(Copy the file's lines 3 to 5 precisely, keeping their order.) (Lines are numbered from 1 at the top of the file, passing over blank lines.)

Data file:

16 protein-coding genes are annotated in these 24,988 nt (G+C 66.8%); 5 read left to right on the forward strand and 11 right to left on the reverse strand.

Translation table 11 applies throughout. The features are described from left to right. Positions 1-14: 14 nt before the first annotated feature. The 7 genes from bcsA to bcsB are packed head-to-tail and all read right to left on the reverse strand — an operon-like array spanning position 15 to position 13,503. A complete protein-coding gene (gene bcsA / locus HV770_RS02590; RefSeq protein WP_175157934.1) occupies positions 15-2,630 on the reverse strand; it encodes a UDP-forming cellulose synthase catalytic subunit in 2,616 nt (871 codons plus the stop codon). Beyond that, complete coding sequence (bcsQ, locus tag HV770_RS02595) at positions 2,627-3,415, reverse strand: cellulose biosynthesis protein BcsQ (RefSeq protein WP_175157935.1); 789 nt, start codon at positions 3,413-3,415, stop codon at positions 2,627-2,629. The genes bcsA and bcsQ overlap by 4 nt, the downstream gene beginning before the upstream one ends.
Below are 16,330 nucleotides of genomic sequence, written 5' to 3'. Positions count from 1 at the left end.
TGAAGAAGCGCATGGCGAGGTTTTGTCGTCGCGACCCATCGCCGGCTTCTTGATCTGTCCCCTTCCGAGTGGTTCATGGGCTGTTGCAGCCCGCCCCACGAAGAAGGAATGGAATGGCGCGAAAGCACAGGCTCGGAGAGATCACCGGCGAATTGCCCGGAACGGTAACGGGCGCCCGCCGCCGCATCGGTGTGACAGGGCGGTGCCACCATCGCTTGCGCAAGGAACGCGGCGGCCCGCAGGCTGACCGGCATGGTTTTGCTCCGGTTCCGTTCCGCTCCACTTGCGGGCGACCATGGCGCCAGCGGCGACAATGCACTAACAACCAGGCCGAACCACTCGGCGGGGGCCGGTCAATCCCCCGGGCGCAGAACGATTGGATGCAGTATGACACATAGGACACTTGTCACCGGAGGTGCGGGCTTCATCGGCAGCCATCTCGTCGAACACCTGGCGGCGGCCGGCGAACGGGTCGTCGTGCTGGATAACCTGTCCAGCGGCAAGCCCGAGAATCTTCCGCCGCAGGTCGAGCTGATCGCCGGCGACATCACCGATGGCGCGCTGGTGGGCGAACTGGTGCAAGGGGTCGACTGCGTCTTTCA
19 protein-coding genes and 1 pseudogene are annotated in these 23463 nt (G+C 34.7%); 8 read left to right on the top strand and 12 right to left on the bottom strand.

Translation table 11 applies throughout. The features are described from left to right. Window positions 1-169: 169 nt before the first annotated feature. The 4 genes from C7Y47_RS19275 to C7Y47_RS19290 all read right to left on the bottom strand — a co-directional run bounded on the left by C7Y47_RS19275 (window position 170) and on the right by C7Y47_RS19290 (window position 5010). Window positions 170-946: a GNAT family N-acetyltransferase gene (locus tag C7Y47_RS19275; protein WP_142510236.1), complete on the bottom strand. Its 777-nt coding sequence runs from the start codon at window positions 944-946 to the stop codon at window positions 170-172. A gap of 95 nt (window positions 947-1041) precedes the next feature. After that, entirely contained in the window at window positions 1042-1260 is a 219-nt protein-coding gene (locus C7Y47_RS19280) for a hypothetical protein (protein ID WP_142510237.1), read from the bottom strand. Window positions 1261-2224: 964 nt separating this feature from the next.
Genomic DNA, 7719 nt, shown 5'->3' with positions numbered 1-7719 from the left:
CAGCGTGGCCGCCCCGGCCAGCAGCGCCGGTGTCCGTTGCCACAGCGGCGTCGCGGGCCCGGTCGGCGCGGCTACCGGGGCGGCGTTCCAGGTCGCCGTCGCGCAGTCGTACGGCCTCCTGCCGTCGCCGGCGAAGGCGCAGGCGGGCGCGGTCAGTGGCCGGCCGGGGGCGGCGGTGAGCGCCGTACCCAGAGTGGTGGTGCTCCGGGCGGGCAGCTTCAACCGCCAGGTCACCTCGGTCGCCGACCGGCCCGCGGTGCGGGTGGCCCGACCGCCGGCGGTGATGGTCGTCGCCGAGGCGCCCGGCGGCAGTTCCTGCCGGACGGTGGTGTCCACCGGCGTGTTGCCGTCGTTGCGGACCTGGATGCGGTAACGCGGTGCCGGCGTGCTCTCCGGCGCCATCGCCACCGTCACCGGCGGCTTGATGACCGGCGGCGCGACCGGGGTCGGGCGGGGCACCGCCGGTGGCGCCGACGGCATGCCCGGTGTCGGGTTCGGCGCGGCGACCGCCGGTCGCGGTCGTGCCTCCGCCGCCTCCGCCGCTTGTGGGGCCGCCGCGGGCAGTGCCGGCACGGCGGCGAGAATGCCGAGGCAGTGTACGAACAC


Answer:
Below are 16,330 nucleotides of genomic sequence, written 5' to 3'. Positions count from 1 at the left end.
TGAAGAAGCGCATGGCGAGGTTTTGTCGTCGCGACCCATCGCCGGCTTCTTGATCTGTCCCCTTCCGAGTGGTTCATGGGCTGTTGCAGCCCGCCCCACGAAGAAGGAATGGAATGGCGCGAAAGCACAGGCTCGGAGAGATCACCGGCGAATTGCCCGGAACGGTAACGGGCGCCCGCCGCCGCATCGGTGTGACAGGGCGGTGCCACCATCGCTTGCGCAAGGAACGCGGCGGCCCGCAGGCTGACCGGCATGGTTTTGCTCCGGTTCCGTTCCGCTCCACTTGCGGGCGACCATGGCGCCAGCGGCGACAATGCACTAACAACCAGGCCGAACCACTCGGCGGGGGCCGGTCAATCCCCCGGGCGCAGAACGATTGGATGCAGTATGACACATAGGACACTTGTCACCGGAGGTGCGGGCTTCATCGGCAGCCATCTCGTCGAACACCTGGCGGCGGCCGGCGAACGGGTCGTCGTGCTGGATAACCTGTCCAGCGGCAAGCCCGAGAATCTTCCGCCGCAGGTCGAGCTGATCGCCGGCGACATCACCGATGGCGCGCTGGTGGGCGAACTGGTGCAAGGGGTCGACTGCGTCTTTCA
19 protein-coding genes and 1 pseudogene are annotated in these 23463 nt (G+C 34.7%); 8 read left to right on the top strand and 12 right to left on the bottom strand.